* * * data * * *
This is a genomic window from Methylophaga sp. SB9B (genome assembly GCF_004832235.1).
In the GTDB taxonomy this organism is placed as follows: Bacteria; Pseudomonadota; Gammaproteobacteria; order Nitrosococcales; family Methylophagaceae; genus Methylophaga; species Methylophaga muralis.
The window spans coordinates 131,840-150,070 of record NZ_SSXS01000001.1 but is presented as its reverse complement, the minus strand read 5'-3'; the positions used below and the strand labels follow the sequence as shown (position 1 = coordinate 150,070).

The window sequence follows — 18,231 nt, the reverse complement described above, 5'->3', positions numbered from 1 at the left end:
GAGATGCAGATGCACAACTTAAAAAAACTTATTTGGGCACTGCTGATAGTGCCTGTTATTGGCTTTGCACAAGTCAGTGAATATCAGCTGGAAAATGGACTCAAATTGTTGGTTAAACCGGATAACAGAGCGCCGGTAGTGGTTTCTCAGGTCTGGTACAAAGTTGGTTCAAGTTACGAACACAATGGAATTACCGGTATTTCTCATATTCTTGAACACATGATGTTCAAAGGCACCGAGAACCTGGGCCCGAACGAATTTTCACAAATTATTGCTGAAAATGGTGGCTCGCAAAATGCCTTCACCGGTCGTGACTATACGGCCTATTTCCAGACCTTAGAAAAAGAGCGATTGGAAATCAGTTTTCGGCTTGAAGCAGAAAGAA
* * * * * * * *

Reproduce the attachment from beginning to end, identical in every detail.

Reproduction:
This is a genomic window from Methylophaga sp. SB9B (genome assembly GCF_004832235.1).
In the GTDB taxonomy this organism is placed as follows: Bacteria; Pseudomonadota; Gammaproteobacteria; order Nitrosococcales; family Methylophagaceae; genus Methylophaga; species Methylophaga muralis.
The window spans coordinates 131,840-150,070 of record NZ_SSXS01000001.1 but is presented as its reverse complement, the minus strand read 5'-3'; the positions used below and the strand labels follow the sequence as shown (position 1 = coordinate 150,070).

The window sequence follows — 18,231 nt, the reverse complement described above, 5'->3', positions numbered from 1 at the left end:
GAGATGCAGATGCACAACTTAAAAAAACTTATTTGGGCACTGCTGATAGTGCCTGTTATTGGCTTTGCACAAGTCAGTGAATATCAGCTGGAAAATGGACTCAAATTGTTGGTTAAACCGGATAACAGAGCGCCGGTAGTGGTTTCTCAGGTCTGGTACAAAGTTGGTTCAAGTTACGAACACAATGGAATTACCGGTATTTCTCATATTCTTGAACACATGATGTTCAAAGGCACCGAGAACCTGGGCCCGAACGAATTTTCACAAATTATTGCTGAAAATGGTGGCTCGCAAAATGCCTTCACCGGTCGTGACTATACGGCCTATTTCCAGACCTTAGAAAAAGAGCGATTGGAAATCAGTTTTCGGCTTGAAGCAGAAAGAA